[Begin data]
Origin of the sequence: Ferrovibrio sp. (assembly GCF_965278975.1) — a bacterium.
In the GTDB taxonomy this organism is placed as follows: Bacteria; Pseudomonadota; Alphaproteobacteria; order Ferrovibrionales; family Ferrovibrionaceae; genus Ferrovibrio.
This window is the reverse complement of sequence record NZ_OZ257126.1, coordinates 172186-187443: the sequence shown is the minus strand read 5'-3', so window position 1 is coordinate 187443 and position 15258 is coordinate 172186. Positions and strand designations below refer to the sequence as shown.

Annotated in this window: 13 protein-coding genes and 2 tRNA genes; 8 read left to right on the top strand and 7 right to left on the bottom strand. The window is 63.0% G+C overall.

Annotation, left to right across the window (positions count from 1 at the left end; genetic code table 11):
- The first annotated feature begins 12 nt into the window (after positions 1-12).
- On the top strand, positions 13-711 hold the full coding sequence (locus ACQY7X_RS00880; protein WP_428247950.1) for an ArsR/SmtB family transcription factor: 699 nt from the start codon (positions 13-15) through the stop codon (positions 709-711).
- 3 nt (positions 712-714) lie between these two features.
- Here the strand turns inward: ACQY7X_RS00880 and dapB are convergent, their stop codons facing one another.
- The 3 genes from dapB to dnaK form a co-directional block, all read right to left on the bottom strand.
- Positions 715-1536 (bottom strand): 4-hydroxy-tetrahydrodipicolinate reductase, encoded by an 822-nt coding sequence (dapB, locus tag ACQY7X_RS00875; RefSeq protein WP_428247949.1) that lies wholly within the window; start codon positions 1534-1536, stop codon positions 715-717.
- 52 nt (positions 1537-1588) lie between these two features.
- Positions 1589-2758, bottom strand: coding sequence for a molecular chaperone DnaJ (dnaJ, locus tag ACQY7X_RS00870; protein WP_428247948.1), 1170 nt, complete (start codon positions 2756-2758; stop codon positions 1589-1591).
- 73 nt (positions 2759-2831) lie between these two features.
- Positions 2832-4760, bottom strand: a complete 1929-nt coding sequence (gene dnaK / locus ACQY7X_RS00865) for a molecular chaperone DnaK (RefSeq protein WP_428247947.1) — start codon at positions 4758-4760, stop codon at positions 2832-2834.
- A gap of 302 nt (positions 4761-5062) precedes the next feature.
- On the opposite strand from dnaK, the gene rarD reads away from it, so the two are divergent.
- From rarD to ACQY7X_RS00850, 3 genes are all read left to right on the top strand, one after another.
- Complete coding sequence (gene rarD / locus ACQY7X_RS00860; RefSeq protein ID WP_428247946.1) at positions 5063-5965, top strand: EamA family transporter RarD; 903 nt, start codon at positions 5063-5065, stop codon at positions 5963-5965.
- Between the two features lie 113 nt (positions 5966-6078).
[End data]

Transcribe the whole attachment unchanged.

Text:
Origin of the sequence: Ferrovibrio sp. (assembly GCF_965278975.1) — a bacterium.
In the GTDB taxonomy this organism is placed as follows: Bacteria; Pseudomonadota; Alphaproteobacteria; order Ferrovibrionales; family Ferrovibrionaceae; genus Ferrovibrio.
This window is the reverse complement of sequence record NZ_OZ257126.1, coordinates 172186-187443: the sequence shown is the minus strand read 5'-3', so window position 1 is coordinate 187443 and position 15258 is coordinate 172186. Positions and strand designations below refer to the sequence as shown.

Annotated in this window: 13 protein-coding genes and 2 tRNA genes; 8 read left to right on the top strand and 7 right to left on the bottom strand. The window is 63.0% G+C overall.

Annotation, left to right across the window (positions count from 1 at the left end; genetic code table 11):
- The first annotated feature begins 12 nt into the window (after positions 1-12).
- On the top strand, positions 13-711 hold the full coding sequence (locus ACQY7X_RS00880; protein WP_428247950.1) for an ArsR/SmtB family transcription factor: 699 nt from the start codon (positions 13-15) through the stop codon (positions 709-711).
- 3 nt (positions 712-714) lie between these two features.
- Here the strand turns inward: ACQY7X_RS00880 and dapB are convergent, their stop codons facing one another.
- The 3 genes from dapB to dnaK form a co-directional block, all read right to left on the bottom strand.
- Positions 715-1536 (bottom strand): 4-hydroxy-tetrahydrodipicolinate reductase, encoded by an 822-nt coding sequence (dapB, locus tag ACQY7X_RS00875; RefSeq protein WP_428247949.1) that lies wholly within the window; start codon positions 1534-1536, stop codon positions 715-717.
- 52 nt (positions 1537-1588) lie between these two features.
- Positions 1589-2758, bottom strand: coding sequence for a molecular chaperone DnaJ (dnaJ, locus tag ACQY7X_RS00870; protein WP_428247948.1), 1170 nt, complete (start codon positions 2756-2758; stop codon positions 1589-1591).
- 73 nt (positions 2759-2831) lie between these two features.
- Positions 2832-4760, bottom strand: a complete 1929-nt coding sequence (gene dnaK / locus ACQY7X_RS00865) for a molecular chaperone DnaK (RefSeq protein WP_428247947.1) — start codon at positions 4758-4760, stop codon at positions 2832-2834.
- A gap of 302 nt (positions 4761-5062) precedes the next feature.
- On the opposite strand from dnaK, the gene rarD reads away from it, so the two are divergent.
- From rarD to ACQY7X_RS00850, 3 genes are all read left to right on the top strand, one after another.
- Complete coding sequence (gene rarD / locus ACQY7X_RS00860; RefSeq protein ID WP_428247946.1) at positions 5063-5965, top strand: EamA family transporter RarD; 903 nt, start codon at positions 5063-5065, stop codon at positions 5963-5965.
- Between the two features lie 113 nt (positions 5966-6078).